As you probably already know, I love experimenting with different tools, and getting the opportunity to make new projects!
So when Weller approached me about teaming up to demonstrate a soldering project at a local Brisbane Bunnings, I jumped at the chance to share this new found passion with others! I chose to make this metal vase, and after a few of you asked for me to share the tutorial, so I decided I would share it here.
You can watch the video for how to make this here.
WHAT EXACTLY IS SOLDERING?
If you’re unsure, soldering is the process of joining two or more metal parts together by melting solder to act as a sort of ‘glue’. Solder is a metal alloy and when it cools it creates a bond between the parts. One of my favorite things about soldering is that the projects you can make are endless – so it was actually pretty hard to pick just one to share. I decided to go with these simple metal decorative vases, which are perfect for dried flowers, fresh cut flowers or displaying greenery.
Materials You’ll Need To Make A Soldered Vase:
- Weller Soldering Iron
- Solder (I like to use a 1.6mm tin/lead solder, Also referred to as ‘soft solder’)
- Flux (Flux can be likened to paint primer for metals. It cleans and prepares the surface and removes any oxides. Using flux is a great way to ensure your solder bonds more easily and helps the while process go much smoother. A general purpose flux like this one works well for these types of projects.)
- Metal Rings (Metals that can easily be soldered with soft solder are tin, silver, gold, copper, bronze, and brass. Metals such as Aluminum and stainless steel both require a higher melting point and need a different solder.)
- Bass or metal Sponge (Metal sponge is important for cleaning the tip of the soldering iron before and after you solder, also known as ‘tinning the tip’. I also find it helpful to clean the tip throughout if it gets a build up on it. Cleaning is an important part of keeping the tip working well for longer.)
- Helping Hands Soldering Clips (Clips are really handy to have on projects that need to be lined up really straight. They act as a second set of hands and keep pieces still as you solder them together.)
Before You Solder
The tip of any soldering iron is the most critical component in the performance of the tool. Therefore, you should tin your tips before and after each soldering session, as well as in between soldering every two to three joints. You want to keep your tip tinned at all times, from the first time you use it until you discard it. When you tin a tip, you cover it with a thin layer of solder. Tinning stops your tips from oxidizing by creating a protective layer between the air and the iron. It’s essential to keep your tip tinned, since iron oxidizes rapidly. Oxidation prevents the tip from transferring heat efficiently. Preventing oxidation through tinning extends the life of your tips.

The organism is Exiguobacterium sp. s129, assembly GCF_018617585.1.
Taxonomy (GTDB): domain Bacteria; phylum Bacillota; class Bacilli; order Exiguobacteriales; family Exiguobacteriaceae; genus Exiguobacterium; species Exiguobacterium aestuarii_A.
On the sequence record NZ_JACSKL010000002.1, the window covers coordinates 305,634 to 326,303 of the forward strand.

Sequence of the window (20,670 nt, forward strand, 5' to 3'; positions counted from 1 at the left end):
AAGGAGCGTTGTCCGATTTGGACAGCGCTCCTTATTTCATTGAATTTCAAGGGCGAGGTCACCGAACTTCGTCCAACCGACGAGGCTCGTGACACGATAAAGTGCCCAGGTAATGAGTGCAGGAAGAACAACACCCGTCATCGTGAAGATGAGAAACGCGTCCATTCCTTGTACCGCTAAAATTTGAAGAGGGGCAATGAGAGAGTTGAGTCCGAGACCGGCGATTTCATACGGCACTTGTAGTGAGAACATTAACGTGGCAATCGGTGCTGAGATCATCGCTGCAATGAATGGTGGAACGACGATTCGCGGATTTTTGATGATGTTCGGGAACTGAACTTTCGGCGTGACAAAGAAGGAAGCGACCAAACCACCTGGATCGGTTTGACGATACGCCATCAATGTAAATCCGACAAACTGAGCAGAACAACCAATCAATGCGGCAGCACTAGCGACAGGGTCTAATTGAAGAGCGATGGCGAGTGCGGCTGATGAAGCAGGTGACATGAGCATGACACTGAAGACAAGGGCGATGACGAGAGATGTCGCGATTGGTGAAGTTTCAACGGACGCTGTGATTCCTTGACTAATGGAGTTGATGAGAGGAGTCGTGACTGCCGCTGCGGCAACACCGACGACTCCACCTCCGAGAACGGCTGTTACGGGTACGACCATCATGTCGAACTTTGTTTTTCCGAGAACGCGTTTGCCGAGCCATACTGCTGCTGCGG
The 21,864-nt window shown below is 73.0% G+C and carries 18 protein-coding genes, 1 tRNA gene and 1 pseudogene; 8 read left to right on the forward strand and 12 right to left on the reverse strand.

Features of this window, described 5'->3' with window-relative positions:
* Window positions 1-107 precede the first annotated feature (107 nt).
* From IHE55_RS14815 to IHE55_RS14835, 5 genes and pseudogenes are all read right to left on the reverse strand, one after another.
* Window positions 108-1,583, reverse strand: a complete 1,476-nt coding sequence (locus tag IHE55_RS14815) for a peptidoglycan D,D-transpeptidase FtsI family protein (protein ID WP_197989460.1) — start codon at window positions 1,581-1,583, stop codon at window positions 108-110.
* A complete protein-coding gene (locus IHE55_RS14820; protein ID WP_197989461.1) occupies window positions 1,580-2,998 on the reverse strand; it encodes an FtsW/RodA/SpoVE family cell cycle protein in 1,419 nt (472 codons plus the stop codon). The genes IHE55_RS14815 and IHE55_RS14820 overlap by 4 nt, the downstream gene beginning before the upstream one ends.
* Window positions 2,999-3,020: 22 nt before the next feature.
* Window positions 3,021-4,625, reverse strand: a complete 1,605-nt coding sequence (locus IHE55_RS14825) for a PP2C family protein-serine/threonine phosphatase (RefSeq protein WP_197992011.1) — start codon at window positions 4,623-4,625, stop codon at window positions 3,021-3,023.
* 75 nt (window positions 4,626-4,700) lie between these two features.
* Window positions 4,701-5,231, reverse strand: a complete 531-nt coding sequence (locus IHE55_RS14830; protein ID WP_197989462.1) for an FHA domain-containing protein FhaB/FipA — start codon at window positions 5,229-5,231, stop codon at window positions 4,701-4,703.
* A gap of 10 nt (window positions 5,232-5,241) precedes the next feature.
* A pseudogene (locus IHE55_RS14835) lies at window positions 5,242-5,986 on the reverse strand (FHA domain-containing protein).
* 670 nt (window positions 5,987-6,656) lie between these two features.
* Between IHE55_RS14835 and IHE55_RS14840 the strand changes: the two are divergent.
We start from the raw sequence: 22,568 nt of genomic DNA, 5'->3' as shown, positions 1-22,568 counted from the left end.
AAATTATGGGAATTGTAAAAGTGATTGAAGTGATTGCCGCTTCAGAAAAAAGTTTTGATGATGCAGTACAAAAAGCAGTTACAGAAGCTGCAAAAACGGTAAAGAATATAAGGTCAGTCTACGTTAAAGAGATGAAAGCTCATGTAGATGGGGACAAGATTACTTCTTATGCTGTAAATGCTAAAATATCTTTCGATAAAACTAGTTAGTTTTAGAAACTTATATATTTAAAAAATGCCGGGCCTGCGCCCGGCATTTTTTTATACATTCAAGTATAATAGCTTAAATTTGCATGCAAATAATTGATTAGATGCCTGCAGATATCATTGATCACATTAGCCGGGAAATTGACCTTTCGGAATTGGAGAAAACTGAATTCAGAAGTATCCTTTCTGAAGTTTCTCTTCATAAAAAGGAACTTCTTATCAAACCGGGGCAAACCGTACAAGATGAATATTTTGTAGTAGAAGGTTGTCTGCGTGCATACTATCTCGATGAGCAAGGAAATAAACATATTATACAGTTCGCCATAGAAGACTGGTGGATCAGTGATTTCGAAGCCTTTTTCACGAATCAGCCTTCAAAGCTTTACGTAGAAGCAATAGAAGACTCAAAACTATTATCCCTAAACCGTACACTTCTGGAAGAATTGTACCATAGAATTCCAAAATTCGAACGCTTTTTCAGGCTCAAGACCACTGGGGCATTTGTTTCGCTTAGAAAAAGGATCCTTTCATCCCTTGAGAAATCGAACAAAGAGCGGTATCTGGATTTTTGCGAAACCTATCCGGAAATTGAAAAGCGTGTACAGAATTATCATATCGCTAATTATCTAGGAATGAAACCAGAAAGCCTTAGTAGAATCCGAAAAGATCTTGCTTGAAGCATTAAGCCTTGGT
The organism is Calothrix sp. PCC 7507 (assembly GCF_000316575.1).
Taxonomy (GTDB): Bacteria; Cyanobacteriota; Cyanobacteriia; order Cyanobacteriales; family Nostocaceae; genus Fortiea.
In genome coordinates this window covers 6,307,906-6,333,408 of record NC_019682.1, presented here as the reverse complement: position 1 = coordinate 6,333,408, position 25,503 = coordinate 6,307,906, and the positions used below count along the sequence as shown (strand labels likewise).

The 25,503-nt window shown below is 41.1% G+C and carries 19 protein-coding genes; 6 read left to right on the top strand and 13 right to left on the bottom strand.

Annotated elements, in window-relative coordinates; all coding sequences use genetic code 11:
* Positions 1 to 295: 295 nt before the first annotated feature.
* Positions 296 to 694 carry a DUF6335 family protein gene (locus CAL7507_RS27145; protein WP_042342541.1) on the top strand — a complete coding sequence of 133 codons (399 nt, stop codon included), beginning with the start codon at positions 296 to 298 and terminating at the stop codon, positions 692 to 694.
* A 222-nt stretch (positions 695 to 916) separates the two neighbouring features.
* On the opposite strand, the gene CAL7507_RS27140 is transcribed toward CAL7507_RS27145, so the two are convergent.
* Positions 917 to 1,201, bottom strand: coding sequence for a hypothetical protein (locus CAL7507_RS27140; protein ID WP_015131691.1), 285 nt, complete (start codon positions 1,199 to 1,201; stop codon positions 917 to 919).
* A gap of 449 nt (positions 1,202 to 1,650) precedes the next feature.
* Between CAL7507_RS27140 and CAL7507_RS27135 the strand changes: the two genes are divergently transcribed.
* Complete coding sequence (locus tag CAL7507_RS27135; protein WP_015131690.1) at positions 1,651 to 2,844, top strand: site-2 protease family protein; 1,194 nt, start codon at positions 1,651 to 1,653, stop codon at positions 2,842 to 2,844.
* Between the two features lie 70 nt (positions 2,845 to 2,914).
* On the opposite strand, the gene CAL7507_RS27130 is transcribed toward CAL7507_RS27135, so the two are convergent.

How to make the metal vase
- Take metal cutters and cut the metal circles to create the vase outline. You need one circle for the base, one cut in half for the sides, two straight pieces of equal length for the neck and a smaller circle for the top.
- Lay all the pieces out into the shape of the vase.
- Set up your ‘helping hands’ clips in front of you and put the side pieces onto the clips,
one at a time.
- Place the base circle on the table and line up the side pieces so they just touch the
- Paint a small amount of flux into the point you’re going to connect. Use your soldering iron to heat up the metal components. Optional: For any pieces that have a shiny finish, use a small piece of sandpaper to rough up the surface before adding the flux.
- Hold the solder and the iron over the joins and let the iron melt the solder to create a bond.
- Next, lay the vase on the table with the base circle sitting off the edge of the table. Then
lay the straight pieces flat at the top and solder them on, being careful to keep
everything straight and lined up.
- Place the top circle on the table and turn the vase upside down to solder the circle onto
- Finally, spray paint the vase to finish it off.
Soldering Safety Tips
- The tip of the iron gets extremely hot so safety is really important.
- Work in a clean tidy space so that nothing else could accidentally come into contact with the iron.
- Consider the surface you are soldering on top of as drips of solder will likely fall onto the table.
- Choose a well ventilated area and don’t solder for hours and hours at a time and its good to have breaks from the fumes
- Always wash your hands after touching solder and flux and clean down your work space
- Always place the iron back in the holder when not using it. Do not rest it on the table and do not try to pick up other objects or scratch your arm while holding the iron!
- Never touch the metal piece you have just soldered until it has cooled down as the whole piece can get quite hot.
I had a blast sharing this project at the Bunnings Weller workshop! If you haven’t tried soldering – I’d definitely recommend!
This post is in collaboration with Weller